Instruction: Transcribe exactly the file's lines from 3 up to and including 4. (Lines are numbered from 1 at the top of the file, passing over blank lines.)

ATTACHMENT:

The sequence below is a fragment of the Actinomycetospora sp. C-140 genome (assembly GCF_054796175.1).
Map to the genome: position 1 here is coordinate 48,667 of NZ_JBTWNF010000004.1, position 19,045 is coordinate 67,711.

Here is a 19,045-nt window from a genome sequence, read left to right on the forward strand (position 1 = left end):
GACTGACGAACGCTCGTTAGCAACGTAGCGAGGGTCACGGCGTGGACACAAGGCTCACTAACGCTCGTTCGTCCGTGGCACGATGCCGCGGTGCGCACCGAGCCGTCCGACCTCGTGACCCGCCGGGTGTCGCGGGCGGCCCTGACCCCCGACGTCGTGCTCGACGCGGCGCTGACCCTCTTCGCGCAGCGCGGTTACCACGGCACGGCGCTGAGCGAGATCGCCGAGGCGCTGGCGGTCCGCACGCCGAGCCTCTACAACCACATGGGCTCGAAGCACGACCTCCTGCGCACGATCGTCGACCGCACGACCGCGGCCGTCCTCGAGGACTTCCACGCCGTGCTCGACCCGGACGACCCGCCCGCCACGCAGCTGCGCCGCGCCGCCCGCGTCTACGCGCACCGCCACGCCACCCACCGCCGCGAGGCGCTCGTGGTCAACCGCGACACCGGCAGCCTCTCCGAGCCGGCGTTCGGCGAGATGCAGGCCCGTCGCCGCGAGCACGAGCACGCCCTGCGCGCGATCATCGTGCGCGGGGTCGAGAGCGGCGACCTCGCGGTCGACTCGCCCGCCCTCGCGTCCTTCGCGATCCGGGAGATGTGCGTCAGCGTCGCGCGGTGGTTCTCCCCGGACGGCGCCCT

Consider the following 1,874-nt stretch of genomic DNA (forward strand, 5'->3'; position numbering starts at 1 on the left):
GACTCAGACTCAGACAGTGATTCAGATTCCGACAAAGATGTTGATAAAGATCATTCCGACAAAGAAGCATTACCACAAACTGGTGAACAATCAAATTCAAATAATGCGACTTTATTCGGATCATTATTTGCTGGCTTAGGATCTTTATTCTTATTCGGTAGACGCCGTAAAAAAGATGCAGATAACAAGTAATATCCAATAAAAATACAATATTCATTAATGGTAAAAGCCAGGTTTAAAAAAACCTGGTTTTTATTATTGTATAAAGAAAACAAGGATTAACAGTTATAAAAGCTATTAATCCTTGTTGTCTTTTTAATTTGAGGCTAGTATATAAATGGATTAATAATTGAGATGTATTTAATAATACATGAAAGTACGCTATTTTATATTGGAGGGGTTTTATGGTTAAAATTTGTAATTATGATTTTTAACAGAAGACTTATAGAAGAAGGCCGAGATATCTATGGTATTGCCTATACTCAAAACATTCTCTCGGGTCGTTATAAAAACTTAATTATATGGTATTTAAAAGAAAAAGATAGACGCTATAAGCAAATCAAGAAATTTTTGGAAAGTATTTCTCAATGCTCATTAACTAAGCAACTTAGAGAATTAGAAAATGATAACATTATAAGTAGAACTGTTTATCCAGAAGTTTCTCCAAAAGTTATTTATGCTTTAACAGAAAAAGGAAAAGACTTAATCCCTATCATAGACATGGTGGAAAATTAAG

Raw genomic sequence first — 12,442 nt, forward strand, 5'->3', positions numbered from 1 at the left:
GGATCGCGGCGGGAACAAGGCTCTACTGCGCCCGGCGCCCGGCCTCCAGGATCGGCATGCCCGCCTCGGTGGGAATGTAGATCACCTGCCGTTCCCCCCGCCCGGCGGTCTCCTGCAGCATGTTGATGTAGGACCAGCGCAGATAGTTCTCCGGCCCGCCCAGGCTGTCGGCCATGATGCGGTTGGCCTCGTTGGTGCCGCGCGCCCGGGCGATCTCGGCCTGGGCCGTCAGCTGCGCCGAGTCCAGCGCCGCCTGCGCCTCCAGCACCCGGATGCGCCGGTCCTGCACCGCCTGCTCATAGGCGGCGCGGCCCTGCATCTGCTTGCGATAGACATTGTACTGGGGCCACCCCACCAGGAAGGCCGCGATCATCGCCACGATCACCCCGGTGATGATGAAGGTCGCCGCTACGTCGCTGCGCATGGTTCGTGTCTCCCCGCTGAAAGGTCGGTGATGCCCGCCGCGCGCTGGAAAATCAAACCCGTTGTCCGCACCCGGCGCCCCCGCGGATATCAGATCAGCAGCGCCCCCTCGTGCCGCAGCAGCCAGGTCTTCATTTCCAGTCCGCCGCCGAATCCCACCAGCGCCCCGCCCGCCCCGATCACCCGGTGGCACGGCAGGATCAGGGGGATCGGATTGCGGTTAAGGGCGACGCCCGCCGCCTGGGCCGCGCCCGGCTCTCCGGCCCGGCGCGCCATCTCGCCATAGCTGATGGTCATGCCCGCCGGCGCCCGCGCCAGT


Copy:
Here is a 19,045-nt window from a genome sequence, read left to right on the forward strand (position 1 = left end):
GACTGACGAACGCTCGTTAGCAACGTAGCGAGGGTCACGGCGTGGACACAAGGCTCACTAACGCTCGTTCGTCCGTGGCACGATGCCGCGGTGCGCACCGAGCCGTCCGACCTCGTGACCCGCCGGGTGTCGCGGGCGGCCCTGACCCCCGACGTCGTGCTCGACGCGGCGCTGACCCTCTTCGCGCAGCGCGGTTACCACGGCACGGCGCTGAGCGAGATCGCCGAGGCGCTGGCGGTCCGCACGCCGAGCCTCTACAACCACATGGGCTCGAAGCACGACCTCCTGCGCACGATCGTCGACCGCACGACCGCGGCCGTCCTCGAGGACTTCCACGCCGTGCTCGACCCGGACGACCCGCCCGCCACGCAGCTGCGCCGCGCCGCCCGCGTCTACGCGCACCGCCACGCCACCCACCGCCGCGAGGCGCTCGTGGTCAACCGCGACACCGGCAGCCTCTCCGAGCCGGCGTTCGGCGAGATGCAGGCCCGTCGCCGCGAGCACGAGCACGCCCTGCGCGCGATCATCGTGCGCGGGGTCGAGAGCGGCGACCTCGCGGTCGACTCGCCCGCCCTCGCGTCCTTCGCGATCCGGGAGATGTGCGTCAGCGTCGCGCGGTGGTTCTCCCCGGACGGCGCCCT